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Delivering traffic

Once a piece of traffic reaches its destination area, it will be relayed to an amateur radio operator within the addressee\’s area for final delivery. Ideally this operator would be in the same city as the addressee, but it is not uncommon for the addressee to be in the area, such as within the same metropolitan area.

If you have an ARL numbered radiogram for delivery, you should look up the meaning of these when providing the radiogram text to the recipient. They will likely not know what \”ARL FIFTY\” means.

Delivery options

When you are given a piece of traffic for delivery, your delivery options are based on what was included in the address part. Ideally the traffic includes a phone number, as this is the most common way to deliver traffic.

Phone delivery

Simply call the phone number and ask for the addressee. Explain you are an amateur radio operator and that you are delivering a message that arrived over amateur radio.

If no one answers but there is a voice mail greeting which says the addressee\’s name (or you are otherwise confident you have the right phone number), you can leave the radiogram\’s text in the voicemail and consider the traffic delivered. Provide a callback number in case they have any questions.

If you try calling the number but there is no answer, try again in a day or two. If there is a voicemail box, and the greeting does not indicate whose mailbox it is by name, leave a message explaining you\’re trying to deliver a message to the addressee and provide your callback number.

What if the phone number is wrong, or not included? You should try to find a valid number. Remember, the goal is to deliver the message, and a quick internet search may yield a working phone number.

Postal service delivery

If there is no phone number, or if phone calls were unsuccessful, you can try putting the message in the mail. Provide a quick explanation, just as you would on the phone, about the traffic net and that you are delivering a message that arrived via amateur radio.

Note that if the radiogram has a HXG handling instruction, the sender has explicitly indicated you should not spend any funds when attempting delivery, which includes the cost of postage, paper, and envelope. In this case, if you cannot deliver the message by phone, email, or in person, send a message back indicating you could not deliver the message.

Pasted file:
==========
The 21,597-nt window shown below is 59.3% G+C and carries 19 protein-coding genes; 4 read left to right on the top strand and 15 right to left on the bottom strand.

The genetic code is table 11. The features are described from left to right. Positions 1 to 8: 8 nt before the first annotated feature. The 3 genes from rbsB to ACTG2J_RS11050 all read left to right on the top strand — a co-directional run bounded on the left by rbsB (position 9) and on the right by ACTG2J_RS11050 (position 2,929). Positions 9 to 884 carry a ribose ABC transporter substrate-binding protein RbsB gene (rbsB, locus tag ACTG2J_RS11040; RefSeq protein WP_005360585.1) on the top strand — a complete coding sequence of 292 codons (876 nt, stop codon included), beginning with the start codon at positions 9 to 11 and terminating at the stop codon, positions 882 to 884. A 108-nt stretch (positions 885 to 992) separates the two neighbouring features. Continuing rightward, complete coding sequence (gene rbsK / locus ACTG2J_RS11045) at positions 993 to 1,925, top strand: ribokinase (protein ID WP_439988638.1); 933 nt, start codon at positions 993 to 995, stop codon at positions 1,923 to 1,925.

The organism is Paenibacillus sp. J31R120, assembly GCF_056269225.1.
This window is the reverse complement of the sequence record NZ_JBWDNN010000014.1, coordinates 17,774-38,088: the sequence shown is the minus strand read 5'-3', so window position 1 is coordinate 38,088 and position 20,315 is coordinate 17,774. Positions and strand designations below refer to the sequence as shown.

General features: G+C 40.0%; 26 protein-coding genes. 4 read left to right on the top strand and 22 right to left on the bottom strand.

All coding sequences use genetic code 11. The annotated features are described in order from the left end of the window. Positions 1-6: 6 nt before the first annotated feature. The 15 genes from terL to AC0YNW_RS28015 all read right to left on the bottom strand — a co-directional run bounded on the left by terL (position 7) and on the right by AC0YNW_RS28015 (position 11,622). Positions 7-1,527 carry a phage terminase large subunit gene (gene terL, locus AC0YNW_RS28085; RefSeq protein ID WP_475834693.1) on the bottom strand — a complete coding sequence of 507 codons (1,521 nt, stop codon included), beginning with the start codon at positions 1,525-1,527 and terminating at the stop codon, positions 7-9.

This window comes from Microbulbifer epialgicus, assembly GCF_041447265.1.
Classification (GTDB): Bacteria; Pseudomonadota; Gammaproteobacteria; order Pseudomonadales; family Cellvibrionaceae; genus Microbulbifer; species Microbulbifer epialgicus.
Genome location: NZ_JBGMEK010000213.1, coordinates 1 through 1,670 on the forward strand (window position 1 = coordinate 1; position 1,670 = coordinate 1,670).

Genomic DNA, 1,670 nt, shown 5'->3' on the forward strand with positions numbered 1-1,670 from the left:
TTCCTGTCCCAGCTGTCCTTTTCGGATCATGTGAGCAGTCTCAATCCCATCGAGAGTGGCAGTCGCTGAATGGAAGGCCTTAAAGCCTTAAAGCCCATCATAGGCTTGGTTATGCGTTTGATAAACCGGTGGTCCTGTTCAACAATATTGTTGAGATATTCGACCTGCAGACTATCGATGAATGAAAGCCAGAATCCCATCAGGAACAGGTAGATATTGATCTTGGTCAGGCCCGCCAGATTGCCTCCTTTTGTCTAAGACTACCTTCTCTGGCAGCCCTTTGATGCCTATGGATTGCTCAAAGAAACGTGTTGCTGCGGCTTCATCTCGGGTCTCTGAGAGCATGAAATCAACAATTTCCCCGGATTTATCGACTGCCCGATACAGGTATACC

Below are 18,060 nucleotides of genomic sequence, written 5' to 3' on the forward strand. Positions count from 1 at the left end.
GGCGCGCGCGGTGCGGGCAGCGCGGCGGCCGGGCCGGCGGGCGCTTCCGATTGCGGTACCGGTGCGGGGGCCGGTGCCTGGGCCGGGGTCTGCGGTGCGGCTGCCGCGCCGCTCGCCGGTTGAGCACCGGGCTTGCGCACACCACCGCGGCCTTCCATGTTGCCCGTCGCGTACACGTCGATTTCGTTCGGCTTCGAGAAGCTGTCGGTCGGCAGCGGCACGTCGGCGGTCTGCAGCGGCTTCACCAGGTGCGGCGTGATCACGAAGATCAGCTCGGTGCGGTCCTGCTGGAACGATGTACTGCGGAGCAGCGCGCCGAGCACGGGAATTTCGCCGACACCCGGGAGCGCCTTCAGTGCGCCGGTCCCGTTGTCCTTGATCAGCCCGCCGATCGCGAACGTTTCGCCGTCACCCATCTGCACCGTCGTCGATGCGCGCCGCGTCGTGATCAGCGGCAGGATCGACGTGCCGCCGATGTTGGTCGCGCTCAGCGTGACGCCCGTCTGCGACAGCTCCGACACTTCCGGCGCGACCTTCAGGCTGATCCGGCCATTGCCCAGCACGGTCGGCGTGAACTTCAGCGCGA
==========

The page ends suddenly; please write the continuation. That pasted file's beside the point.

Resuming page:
Email delivery

Alternatively, if the radiogram includes an email address, or if you can locate their email on a site such as, you can email the recipient. This should be treated as a last resort, as email delivery somewhat negates sending the message via amateur radio.

Personal delivery

While this is an option, it really shouldn\’t be attempted unless you personally know the recipient. Putting aside the cost and time involved, your safety is more important than delivering the radiogram.

Successful delivery

If you are able to deliver a piece of traffic to its recipient, unless the sender has explicitly requested confirmation, such as via the handling instruction HXC, there is no need to send confirmation, but it is good form.

There is an ARL numbered radiogram item for this, ARL FORTY SEVEN, which is shorthand for, \”Reference your message number ___ to ___ delivered on ___ at ___ UTC.\” You can use this shorthand in your reply traffic. For example, if you successfully delivered our example radiogram on October 5 at 23:15 UTC (which is 6:15 PM Central Daylight Time), your radiogram text would be:


What would the check on this message be? ARL 10. We used an ARL shorthand in the text, so we need to place ARL ahead of the number. Also, we say 73 at the end, but given that number is right against another, it is good practice to separate the numbers with initial X-RAY for clarity.

This is the completed radiogram example.
This is the completed radiogram example.

Unsuccessful delivery

After two or three days, if your delivery attempts were not successful, it is good practice to send a message back to the sender letting them know. Similar to successful delivery, there is an ARL numbered radiogram you can use, ARL SIXTY SEVEN, which is shorthand for, \”Your message number ___ undeliverable because of ___. Please advise.\” While this suggests you will receive a reply back on what to do, chances are the sender will appreciate your notification and leave it at that.

Let\’s say our example radiogram was not successfully delivered after multiple phone call attempts because they are not answering, and we are not able to place this in the mail, email it, or deliver it personally. Our radiogram\’s text would be:


Again, our check here is ARL 10 given we use an ARL shorthand.

While the text above fits the ARL shorthand, it is good practice to also provide the recipient\’s callsign (if applicable), as well as phone number, for two reasons. Providing a callsign can aid the sender in matching up what traffic you\’re referencing, and providing the phone number can help the sender determine if it somehow changed during transit. With this in mind, the text would read:


And its check is ARL 14.